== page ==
The exposed manganese nodules are then “harvested” by remote-controlled collectors, that is, they are picked up or vacuumed up as if they were vacuuming and brought to a production ship on the surface of the sea. The ores are dewatered on the vessels, stored temporarily and later transported to transport ships.

Manganese nodules lie freely around the seabed. Solid sulphides, however, are bound to rock. The latter can be found in “black smokers,” these are sulfur-containing openings that look like miniature volcanoes. The solid sulfides must first be broken out of the rock with machines before they can be collected. This makes their dismantling difficult.

Basically, the technical challenges for deep-sea mining are enormous: it is dark, the pressure is very high and the temperatures are low. Also, the technology required for deep sea mining is very expensive. But if the world market price for scarce resources increases, the commitment in this area will also be financially worthwhile.

Fight at the bottom of the sea

Deep sea mining is about a lot of money. Up to 200 nautical miles off the coast, the respective states have the right to extract raw materials on the seabed or to grant mining licenses (“exclusive economic zone”). The International Seabed Authority in Kingston, Jamaica, is responsible for the high seas. To date, it has granted 29 preliminary exploration licenses – including to the EU, China, Japan and Russia. 16 of these concern manganese nodule fields in the Clarion-Clipperton Zone in the Eastern Pacific.

The licenses oblige the federal states also to check the environmental compatibility. They are valid for 15 years and include a right to later dismantling. The authority has not yet issued any permits for the commercial mining of ores. There is no legal framework for this, which defines environmental standards and regulates how the effects on the deep-sea ecosystem should be monitored. This so-called mining code is currently being negotiated by the EU and the other 167 member states of the authority and should be available in 2020. That would be the starting signal for mining.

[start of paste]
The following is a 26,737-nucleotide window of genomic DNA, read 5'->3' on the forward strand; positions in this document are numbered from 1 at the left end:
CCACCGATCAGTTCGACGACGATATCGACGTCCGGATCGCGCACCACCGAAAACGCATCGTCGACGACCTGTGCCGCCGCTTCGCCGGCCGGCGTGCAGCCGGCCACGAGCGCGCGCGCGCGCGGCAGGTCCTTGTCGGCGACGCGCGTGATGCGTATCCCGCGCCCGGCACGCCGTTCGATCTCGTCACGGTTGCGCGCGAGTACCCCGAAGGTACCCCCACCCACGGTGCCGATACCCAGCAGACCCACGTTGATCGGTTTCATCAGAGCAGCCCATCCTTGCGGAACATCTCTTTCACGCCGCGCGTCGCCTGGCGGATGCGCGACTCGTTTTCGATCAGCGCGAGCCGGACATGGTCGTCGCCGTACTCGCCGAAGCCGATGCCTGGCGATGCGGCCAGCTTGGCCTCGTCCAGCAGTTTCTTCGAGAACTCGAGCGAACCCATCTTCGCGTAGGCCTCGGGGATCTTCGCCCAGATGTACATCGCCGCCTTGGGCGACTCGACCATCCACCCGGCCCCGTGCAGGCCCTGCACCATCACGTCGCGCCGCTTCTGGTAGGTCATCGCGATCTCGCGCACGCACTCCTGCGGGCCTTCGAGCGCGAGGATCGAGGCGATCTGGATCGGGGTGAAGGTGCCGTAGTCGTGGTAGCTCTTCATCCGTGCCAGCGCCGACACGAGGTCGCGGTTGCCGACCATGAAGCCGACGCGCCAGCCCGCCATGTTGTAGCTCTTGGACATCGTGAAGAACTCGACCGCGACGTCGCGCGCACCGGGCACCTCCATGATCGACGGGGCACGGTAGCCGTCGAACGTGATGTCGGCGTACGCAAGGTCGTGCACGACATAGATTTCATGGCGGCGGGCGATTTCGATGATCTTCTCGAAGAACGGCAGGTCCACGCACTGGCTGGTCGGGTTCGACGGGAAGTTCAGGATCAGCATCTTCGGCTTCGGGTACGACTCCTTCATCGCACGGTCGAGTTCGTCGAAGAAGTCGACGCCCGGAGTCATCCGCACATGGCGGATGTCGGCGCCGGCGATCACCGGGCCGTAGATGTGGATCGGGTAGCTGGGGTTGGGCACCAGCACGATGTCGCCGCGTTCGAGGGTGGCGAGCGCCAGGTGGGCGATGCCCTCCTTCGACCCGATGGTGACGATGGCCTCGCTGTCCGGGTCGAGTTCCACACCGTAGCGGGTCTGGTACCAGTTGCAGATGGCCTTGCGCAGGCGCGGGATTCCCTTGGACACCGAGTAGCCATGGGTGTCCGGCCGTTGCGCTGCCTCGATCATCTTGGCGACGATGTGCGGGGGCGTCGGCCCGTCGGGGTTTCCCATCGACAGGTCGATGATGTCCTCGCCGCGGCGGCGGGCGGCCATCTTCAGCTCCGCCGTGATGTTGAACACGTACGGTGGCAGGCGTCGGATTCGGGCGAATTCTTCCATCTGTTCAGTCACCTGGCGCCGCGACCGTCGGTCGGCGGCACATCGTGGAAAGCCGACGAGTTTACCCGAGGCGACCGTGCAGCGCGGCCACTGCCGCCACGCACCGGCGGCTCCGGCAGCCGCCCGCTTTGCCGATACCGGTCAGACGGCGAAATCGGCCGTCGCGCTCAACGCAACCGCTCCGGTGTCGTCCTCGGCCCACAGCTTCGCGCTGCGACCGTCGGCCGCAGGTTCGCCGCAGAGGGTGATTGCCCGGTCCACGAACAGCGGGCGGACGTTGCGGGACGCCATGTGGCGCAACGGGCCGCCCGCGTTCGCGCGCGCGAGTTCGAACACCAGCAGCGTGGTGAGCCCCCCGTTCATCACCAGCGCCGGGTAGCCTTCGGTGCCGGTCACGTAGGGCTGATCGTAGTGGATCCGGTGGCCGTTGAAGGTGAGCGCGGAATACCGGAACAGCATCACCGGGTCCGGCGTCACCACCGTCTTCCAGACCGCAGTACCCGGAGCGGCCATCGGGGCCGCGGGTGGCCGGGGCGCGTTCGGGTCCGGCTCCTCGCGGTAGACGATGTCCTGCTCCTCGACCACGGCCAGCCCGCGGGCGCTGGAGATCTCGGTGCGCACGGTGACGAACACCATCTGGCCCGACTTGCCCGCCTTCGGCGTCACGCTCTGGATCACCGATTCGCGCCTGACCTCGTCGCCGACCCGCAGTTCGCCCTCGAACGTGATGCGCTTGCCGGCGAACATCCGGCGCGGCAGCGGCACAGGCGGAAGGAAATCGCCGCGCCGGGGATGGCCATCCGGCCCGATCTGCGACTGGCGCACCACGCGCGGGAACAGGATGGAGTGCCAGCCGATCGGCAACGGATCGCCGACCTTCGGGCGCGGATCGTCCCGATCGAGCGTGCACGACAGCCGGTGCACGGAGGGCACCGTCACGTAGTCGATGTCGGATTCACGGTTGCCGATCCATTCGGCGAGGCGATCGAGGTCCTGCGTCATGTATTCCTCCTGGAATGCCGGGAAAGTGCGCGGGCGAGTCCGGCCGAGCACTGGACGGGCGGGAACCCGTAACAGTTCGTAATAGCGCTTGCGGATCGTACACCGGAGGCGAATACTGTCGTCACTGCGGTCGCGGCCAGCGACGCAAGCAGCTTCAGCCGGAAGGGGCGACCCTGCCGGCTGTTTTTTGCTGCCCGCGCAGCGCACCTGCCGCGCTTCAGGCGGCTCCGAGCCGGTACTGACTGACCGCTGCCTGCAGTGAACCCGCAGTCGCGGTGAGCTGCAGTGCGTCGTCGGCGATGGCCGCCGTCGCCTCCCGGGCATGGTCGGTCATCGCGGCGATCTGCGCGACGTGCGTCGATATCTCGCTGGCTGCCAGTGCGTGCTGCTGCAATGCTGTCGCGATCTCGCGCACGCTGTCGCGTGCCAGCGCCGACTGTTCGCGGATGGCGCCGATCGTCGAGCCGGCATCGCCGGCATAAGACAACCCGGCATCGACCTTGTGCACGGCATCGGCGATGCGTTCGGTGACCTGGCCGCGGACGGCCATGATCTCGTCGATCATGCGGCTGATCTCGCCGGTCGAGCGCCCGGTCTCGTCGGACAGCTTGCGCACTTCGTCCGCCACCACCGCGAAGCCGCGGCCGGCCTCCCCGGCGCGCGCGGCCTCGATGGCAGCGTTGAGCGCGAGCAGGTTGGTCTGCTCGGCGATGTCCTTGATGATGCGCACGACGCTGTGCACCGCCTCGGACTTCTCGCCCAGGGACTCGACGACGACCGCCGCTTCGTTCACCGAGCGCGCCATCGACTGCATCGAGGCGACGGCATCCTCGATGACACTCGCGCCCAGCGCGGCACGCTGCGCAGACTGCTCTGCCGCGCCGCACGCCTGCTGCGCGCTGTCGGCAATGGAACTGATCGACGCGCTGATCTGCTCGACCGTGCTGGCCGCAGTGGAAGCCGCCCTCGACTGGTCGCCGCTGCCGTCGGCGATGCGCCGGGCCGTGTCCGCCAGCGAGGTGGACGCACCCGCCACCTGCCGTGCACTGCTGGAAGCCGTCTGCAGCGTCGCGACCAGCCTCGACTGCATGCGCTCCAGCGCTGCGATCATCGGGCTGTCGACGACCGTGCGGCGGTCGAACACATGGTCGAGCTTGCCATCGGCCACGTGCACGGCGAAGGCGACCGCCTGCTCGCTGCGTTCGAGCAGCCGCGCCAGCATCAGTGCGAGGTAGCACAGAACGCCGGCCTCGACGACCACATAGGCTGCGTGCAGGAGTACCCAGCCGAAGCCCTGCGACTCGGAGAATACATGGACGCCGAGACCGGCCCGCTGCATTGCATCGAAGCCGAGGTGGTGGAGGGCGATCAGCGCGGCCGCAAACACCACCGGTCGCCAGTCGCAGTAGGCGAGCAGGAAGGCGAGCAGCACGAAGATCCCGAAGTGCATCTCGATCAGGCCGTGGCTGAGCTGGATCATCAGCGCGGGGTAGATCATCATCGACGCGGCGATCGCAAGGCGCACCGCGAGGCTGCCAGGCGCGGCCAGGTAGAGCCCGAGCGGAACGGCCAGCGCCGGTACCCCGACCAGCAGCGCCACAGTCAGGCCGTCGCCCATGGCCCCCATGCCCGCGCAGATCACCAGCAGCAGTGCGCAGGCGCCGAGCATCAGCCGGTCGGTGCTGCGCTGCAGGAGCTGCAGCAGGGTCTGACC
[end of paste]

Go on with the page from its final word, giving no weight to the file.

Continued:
What are the consequences of deep sea mining for humans and animals?

If you look at the machines for harvesting manganese nodules in the deep sea, it becomes clear why deep-sea mining can be problematic: tracked vehicles churn the seabed. The devices generate noise, light, and vibrations in otherwise quiet and dark regions. In addition, the mining equipment whirls up sediment particles and creates cloud clouds near the ground that destroy organisms living on the seabed, such as sponges, shells, starfish and bacteria.

The water sucked up with the manganese nodules is returned. This means that the cloudy clouds also reach the upper water layers, where they disrupt ecosystems: the pollutants they contain, such as heavy metals, are carried away by the ocean currents and reach water regions that are rich in oxygen and fish, affect living beings there and ultimately also reach our food chain.

To date, the extent of environmental damage to the seabed caused by mining equipment in deep sea mining cannot be calculated. The deep sea, its creatures, and the effects of the technology used are still far too little researched.

This much is known from expeditions: Many organisms live in the top five to ten centimeters of the seabed. It is also known that the resettlement of mined areas would take many decades, perhaps even centuries.